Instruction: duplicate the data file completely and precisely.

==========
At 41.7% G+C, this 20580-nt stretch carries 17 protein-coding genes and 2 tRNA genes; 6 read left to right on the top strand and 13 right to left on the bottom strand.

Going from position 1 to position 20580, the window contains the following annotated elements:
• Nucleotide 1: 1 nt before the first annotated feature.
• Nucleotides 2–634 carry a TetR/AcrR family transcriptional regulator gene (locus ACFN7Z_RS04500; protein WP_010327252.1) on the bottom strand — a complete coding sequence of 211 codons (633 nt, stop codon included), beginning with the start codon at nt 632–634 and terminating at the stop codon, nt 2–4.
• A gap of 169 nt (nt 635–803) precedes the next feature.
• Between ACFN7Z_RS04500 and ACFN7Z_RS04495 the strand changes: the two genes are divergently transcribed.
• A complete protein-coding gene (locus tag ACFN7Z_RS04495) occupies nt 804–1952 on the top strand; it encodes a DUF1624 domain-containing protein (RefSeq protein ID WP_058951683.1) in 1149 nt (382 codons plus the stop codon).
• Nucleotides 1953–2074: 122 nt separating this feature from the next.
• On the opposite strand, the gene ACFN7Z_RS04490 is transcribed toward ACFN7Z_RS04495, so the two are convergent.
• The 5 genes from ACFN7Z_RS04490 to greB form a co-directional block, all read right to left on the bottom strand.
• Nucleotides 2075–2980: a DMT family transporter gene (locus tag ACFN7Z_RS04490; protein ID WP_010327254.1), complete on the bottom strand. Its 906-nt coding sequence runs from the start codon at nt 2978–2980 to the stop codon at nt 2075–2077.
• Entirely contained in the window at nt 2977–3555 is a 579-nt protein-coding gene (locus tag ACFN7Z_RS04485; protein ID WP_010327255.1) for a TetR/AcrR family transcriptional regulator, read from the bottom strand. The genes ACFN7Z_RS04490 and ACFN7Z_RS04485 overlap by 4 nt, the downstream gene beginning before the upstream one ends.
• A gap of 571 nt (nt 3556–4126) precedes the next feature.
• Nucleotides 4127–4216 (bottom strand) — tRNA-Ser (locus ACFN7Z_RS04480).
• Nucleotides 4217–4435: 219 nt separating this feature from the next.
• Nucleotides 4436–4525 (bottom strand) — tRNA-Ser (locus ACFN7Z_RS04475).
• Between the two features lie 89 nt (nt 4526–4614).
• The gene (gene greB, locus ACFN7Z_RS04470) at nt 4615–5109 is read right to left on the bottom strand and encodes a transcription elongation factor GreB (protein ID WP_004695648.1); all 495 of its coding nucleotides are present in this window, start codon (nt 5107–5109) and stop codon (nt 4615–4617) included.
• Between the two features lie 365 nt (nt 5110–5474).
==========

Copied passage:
At 41.7% G+C, this 20580-nt stretch carries 17 protein-coding genes and 2 tRNA genes; 6 read left to right on the top strand and 13 right to left on the bottom strand.

Going from position 1 to position 20580, the window contains the following annotated elements:
• Nucleotide 1: 1 nt before the first annotated feature.
• Nucleotides 2–634 carry a TetR/AcrR family transcriptional regulator gene (locus ACFN7Z_RS04500; protein WP_010327252.1) on the bottom strand — a complete coding sequence of 211 codons (633 nt, stop codon included), beginning with the start codon at nt 632–634 and terminating at the stop codon, nt 2–4.
• A gap of 169 nt (nt 635–803) precedes the next feature.
• Between ACFN7Z_RS04500 and ACFN7Z_RS04495 the strand changes: the two genes are divergently transcribed.
• A complete protein-coding gene (locus tag ACFN7Z_RS04495) occupies nt 804–1952 on the top strand; it encodes a DUF1624 domain-containing protein (RefSeq protein ID WP_058951683.1) in 1149 nt (382 codons plus the stop codon).
• Nucleotides 1953–2074: 122 nt separating this feature from the next.
• On the opposite strand, the gene ACFN7Z_RS04490 is transcribed toward ACFN7Z_RS04495, so the two are convergent.
• The 5 genes from ACFN7Z_RS04490 to greB form a co-directional block, all read right to left on the bottom strand.
• Nucleotides 2075–2980: a DMT family transporter gene (locus tag ACFN7Z_RS04490; protein ID WP_010327254.1), complete on the bottom strand. Its 906-nt coding sequence runs from the start codon at nt 2978–2980 to the stop codon at nt 2075–2077.
• Entirely contained in the window at nt 2977–3555 is a 579-nt protein-coding gene (locus tag ACFN7Z_RS04485; protein ID WP_010327255.1) for a TetR/AcrR family transcriptional regulator, read from the bottom strand. The genes ACFN7Z_RS04490 and ACFN7Z_RS04485 overlap by 4 nt, the downstream gene beginning before the upstream one ends.
• A gap of 571 nt (nt 3556–4126) precedes the next feature.
• Nucleotides 4127–4216 (bottom strand) — tRNA-Ser (locus ACFN7Z_RS04480).
• Nucleotides 4217–4435: 219 nt separating this feature from the next.
• Nucleotides 4436–4525 (bottom strand) — tRNA-Ser (locus ACFN7Z_RS04475).
• Between the two features lie 89 nt (nt 4526–4614).
• The gene (gene greB, locus ACFN7Z_RS04470) at nt 4615–5109 is read right to left on the bottom strand and encodes a transcription elongation factor GreB (protein ID WP_004695648.1); all 495 of its coding nucleotides are present in this window, start codon (nt 5107–5109) and stop codon (nt 4615–4617) included.
• Between the two features lie 365 nt (nt 5110–5474).